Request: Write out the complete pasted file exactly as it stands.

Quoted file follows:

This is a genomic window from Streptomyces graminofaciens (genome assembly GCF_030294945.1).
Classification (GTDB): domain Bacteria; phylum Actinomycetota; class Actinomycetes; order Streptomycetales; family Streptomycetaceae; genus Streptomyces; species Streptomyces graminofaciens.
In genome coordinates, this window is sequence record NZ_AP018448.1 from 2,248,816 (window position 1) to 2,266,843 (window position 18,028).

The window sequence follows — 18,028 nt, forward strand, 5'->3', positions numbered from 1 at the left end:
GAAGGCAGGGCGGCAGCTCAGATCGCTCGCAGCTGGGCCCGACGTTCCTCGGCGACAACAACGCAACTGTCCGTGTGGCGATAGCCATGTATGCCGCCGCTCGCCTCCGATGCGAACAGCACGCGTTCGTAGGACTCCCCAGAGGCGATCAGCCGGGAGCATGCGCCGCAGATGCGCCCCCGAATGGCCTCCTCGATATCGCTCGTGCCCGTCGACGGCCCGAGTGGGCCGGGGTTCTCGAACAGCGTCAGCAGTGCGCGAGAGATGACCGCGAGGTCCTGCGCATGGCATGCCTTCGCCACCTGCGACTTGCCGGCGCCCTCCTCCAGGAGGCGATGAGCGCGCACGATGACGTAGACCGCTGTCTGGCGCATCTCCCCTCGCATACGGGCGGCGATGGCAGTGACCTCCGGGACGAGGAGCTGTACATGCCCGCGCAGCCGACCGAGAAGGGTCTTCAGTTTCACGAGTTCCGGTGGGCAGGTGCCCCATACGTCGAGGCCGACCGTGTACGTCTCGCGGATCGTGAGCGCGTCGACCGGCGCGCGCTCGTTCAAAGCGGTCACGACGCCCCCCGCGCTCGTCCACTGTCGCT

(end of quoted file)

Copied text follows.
This is a genomic window from Streptomyces graminofaciens (genome assembly GCF_030294945.1).
Classification (GTDB): domain Bacteria; phylum Actinomycetota; class Actinomycetes; order Streptomycetales; family Streptomycetaceae; genus Streptomyces; species Streptomyces graminofaciens.
In genome coordinates, this window is sequence record NZ_AP018448.1 from 2,248,816 (window position 1) to 2,266,843 (window position 18,028).

The window sequence follows — 18,028 nt, forward strand, 5'->3', positions numbered from 1 at the left end:
GAAGGCAGGGCGGCAGCTCAGATCGCTCGCAGCTGGGCCCGACGTTCCTCGGCGACAACAACGCAACTGTCCGTGTGGCGATAGCCATGTATGCCGCCGCTCGCCTCCGATGCGAACAGCACGCGTTCGTAGGACTCCCCAGAGGCGATCAGCCGGGAGCATGCGCCGCAGATGCGCCCCCGAATGGCCTCCTCGATATCGCTCGTGCCCGTCGACGGCCCGAGTGGGCCGGGGTTCTCGAACAGCGTCAGCAGTGCGCGAGAGATGACCGCGAGGTCCTGCGCATGGCATGCCTTCGCCACCTGCGACTTGCCGGCGCCCTCCTCCAGGAGGCGATGAGCGCGCACGATGACGTAGACCGCTGTCTGGCGCATCTCCCCTCGCATACGGGCGGCGATGGCAGTGACCTCCGGGACGAGGAGCTGTACATGCCCGCGCAGCCGACCGAGAAGGGTCTTCAGTTTCACGAGTTCCGGTGGGCAGGTGCCCCATACGTCGAGGCCGACCGTGTACGTCTCGCGGATCGTGAGCGCGTCGACCGGCGCGCGCTCGTTCAAAGCGGTCACGACGCCCCCCGCGCTCGTCCACTGTCGCT